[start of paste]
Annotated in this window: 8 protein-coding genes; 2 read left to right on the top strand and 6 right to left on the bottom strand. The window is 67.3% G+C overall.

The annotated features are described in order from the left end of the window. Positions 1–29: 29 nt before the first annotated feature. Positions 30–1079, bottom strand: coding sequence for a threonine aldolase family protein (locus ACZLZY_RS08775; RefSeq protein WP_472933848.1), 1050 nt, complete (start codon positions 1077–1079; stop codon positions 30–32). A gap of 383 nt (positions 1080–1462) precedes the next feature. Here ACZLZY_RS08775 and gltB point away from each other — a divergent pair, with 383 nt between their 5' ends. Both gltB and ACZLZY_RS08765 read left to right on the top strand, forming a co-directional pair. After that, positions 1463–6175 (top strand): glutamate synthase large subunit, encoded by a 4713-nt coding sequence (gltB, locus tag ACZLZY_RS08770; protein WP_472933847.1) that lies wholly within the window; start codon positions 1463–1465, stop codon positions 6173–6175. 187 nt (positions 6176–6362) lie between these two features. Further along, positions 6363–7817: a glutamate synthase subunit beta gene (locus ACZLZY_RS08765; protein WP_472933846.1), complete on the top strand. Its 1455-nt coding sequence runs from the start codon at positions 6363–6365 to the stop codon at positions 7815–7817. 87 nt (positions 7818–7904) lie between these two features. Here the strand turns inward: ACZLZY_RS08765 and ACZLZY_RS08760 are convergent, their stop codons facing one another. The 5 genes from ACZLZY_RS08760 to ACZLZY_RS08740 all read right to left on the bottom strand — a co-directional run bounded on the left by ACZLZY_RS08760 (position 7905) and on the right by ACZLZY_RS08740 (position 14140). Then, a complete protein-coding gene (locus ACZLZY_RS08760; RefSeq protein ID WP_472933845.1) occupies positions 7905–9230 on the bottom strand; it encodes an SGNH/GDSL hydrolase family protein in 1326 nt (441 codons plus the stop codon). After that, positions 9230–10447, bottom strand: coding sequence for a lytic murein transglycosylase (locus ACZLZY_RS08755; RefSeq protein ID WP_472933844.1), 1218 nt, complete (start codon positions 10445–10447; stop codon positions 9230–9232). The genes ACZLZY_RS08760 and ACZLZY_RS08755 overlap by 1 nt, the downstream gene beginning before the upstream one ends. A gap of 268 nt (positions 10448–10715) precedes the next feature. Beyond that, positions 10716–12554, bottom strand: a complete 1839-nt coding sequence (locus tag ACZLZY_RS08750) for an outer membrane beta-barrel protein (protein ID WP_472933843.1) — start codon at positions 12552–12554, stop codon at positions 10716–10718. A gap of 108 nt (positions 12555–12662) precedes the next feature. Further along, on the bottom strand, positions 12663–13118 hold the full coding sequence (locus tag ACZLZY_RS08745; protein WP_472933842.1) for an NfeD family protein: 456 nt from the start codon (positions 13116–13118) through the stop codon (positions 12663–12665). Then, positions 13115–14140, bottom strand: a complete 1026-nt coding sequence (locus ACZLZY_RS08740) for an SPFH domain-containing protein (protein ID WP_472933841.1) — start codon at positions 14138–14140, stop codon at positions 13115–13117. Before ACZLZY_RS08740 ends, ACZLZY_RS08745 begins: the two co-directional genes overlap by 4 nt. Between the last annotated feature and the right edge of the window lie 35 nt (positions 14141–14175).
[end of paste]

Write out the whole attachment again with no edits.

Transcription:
Annotated in this window: 8 protein-coding genes; 2 read left to right on the top strand and 6 right to left on the bottom strand. The window is 67.3% G+C overall.

The annotated features are described in order from the left end of the window. Positions 1–29: 29 nt before the first annotated feature. Positions 30–1079, bottom strand: coding sequence for a threonine aldolase family protein (locus ACZLZY_RS08775; RefSeq protein WP_472933848.1), 1050 nt, complete (start codon positions 1077–1079; stop codon positions 30–32). A gap of 383 nt (positions 1080–1462) precedes the next feature. Here ACZLZY_RS08775 and gltB point away from each other — a divergent pair, with 383 nt between their 5' ends. Both gltB and ACZLZY_RS08765 read left to right on the top strand, forming a co-directional pair. After that, positions 1463–6175 (top strand): glutamate synthase large subunit, encoded by a 4713-nt coding sequence (gltB, locus tag ACZLZY_RS08770; protein WP_472933847.1) that lies wholly within the window; start codon positions 1463–1465, stop codon positions 6173–6175. 187 nt (positions 6176–6362) lie between these two features. Further along, positions 6363–7817: a glutamate synthase subunit beta gene (locus ACZLZY_RS08765; protein WP_472933846.1), complete on the top strand. Its 1455-nt coding sequence runs from the start codon at positions 6363–6365 to the stop codon at positions 7815–7817. 87 nt (positions 7818–7904) lie between these two features. Here the strand turns inward: ACZLZY_RS08765 and ACZLZY_RS08760 are convergent, their stop codons facing one another. The 5 genes from ACZLZY_RS08760 to ACZLZY_RS08740 all read right to left on the bottom strand — a co-directional run bounded on the left by ACZLZY_RS08760 (position 7905) and on the right by ACZLZY_RS08740 (position 14140). Then, a complete protein-coding gene (locus ACZLZY_RS08760; RefSeq protein ID WP_472933845.1) occupies positions 7905–9230 on the bottom strand; it encodes an SGNH/GDSL hydrolase family protein in 1326 nt (441 codons plus the stop codon). After that, positions 9230–10447, bottom strand: coding sequence for a lytic murein transglycosylase (locus ACZLZY_RS08755; RefSeq protein ID WP_472933844.1), 1218 nt, complete (start codon positions 10445–10447; stop codon positions 9230–9232). The genes ACZLZY_RS08760 and ACZLZY_RS08755 overlap by 1 nt, the downstream gene beginning before the upstream one ends. A gap of 268 nt (positions 10448–10715) precedes the next feature. Beyond that, positions 10716–12554, bottom strand: a complete 1839-nt coding sequence (locus tag ACZLZY_RS08750) for an outer membrane beta-barrel protein (protein ID WP_472933843.1) — start codon at positions 12552–12554, stop codon at positions 10716–10718. A gap of 108 nt (positions 12555–12662) precedes the next feature. Further along, on the bottom strand, positions 12663–13118 hold the full coding sequence (locus tag ACZLZY_RS08745; protein WP_472933842.1) for an NfeD family protein: 456 nt from the start codon (positions 13116–13118) through the stop codon (positions 12663–12665). Then, positions 13115–14140, bottom strand: a complete 1026-nt coding sequence (locus ACZLZY_RS08740) for an SPFH domain-containing protein (protein ID WP_472933841.1) — start codon at positions 14138–14140, stop codon at positions 13115–13117. Before ACZLZY_RS08740 ends, ACZLZY_RS08745 begins: the two co-directional genes overlap by 4 nt. Between the last annotated feature and the right edge of the window lie 35 nt (positions 14141–14175).